What we think…
“In this magisterial book, Roger Knight offers an entirely original take on Britain’s wars against Revolutionary and Napoleonic France. Moving away from the usual focus on battlefield heroics, Knight considers the unstinting work done behind the scenes by an assortment of politicians and civil servants who made a vital contribution to the ultimate British victory. Accessible and always fascinating, this book is a must-read for anyone interested in these famous conflicts.”
Dr James Davey, Curator of Naval History
Royal Museums Greenwich
For more than twenty years after 1793, the French army was supreme in continental Europe. How was it that despite multiple changes of government and the assassination of a Prime Minister, Britain survived and eventually won a generation-long war against a regime which at its peak in 1807 commanded many times the resources and manpower?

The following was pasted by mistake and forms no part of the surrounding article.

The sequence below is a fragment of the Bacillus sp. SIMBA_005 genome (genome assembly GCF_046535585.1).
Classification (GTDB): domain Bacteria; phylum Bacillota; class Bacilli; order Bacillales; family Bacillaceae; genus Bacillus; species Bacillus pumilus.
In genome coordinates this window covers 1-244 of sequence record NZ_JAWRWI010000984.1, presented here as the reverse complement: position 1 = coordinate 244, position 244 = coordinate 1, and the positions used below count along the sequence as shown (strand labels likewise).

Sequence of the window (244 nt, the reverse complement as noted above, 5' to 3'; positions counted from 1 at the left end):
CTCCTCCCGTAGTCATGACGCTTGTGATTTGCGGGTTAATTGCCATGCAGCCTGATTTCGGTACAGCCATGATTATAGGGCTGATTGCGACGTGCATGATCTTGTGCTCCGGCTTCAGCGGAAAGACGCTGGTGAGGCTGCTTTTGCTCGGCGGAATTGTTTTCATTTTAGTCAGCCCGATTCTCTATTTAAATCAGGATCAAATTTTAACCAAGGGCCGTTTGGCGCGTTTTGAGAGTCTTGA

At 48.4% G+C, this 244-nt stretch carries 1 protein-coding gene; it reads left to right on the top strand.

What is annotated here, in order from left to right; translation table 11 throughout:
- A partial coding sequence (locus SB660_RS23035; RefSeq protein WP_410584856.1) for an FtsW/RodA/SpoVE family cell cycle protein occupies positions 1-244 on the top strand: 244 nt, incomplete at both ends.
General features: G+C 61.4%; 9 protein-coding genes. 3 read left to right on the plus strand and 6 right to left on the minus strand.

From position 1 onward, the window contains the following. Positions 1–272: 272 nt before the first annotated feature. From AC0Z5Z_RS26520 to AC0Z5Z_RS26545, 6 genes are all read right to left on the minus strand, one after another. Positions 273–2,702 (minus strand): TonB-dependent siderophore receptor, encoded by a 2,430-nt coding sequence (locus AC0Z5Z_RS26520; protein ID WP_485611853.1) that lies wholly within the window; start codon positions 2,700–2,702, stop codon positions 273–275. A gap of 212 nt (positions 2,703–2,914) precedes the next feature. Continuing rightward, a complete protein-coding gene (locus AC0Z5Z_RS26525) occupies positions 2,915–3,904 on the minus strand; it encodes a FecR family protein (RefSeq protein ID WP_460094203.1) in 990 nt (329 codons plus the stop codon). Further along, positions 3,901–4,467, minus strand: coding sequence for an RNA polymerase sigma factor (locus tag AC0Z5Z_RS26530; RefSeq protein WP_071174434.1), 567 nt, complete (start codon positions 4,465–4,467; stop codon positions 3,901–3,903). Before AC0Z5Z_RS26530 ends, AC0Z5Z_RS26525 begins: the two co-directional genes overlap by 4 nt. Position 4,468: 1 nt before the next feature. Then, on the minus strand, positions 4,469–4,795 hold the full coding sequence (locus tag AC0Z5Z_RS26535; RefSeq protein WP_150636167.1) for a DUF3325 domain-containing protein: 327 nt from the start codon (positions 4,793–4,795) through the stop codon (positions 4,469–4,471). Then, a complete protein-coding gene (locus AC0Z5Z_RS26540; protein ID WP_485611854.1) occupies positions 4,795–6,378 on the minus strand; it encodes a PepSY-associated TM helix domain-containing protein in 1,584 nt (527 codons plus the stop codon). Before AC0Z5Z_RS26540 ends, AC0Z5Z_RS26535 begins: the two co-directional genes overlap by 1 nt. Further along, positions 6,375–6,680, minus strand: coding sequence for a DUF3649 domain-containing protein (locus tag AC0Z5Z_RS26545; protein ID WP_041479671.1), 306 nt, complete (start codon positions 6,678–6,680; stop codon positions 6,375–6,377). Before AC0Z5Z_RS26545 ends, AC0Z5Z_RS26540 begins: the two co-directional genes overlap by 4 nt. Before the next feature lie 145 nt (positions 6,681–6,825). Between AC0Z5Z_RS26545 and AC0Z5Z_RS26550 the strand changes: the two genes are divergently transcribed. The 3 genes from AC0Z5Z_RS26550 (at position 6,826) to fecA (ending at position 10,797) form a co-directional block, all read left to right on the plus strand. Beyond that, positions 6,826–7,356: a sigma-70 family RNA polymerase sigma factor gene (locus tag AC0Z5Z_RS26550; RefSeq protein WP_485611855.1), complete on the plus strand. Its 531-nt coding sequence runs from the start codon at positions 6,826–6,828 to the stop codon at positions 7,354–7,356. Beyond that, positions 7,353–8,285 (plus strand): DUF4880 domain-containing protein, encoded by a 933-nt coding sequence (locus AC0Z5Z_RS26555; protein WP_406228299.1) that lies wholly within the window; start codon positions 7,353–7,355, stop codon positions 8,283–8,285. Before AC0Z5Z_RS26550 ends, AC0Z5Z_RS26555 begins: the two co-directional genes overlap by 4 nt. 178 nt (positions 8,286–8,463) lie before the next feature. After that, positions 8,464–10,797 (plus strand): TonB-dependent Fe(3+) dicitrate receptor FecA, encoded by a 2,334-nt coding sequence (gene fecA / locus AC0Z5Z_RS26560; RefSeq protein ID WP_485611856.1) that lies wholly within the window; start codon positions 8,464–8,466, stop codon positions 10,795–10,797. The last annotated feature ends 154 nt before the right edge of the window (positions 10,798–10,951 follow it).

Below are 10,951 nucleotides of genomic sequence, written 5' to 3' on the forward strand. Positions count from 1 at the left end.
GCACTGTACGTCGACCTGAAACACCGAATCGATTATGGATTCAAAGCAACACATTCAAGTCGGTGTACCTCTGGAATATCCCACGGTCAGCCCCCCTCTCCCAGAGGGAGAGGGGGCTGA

This book looks beyond the familiar exploits (and bravery) of the army and navy during the French Revolutionary and Napoleonic Wars. It shows the degree to which, because of the magnitude and intensity of hostilities, the capacities of the whole British population were involved: industrialists, farmers, shipbuilders, gunsmiths and gunpowder manufacturers. The intelligence war was also central; but no participants were more important, Knight argues, than the bankers and international traders of the City of London, without whom the armies of Britain's allies could not have taken the field.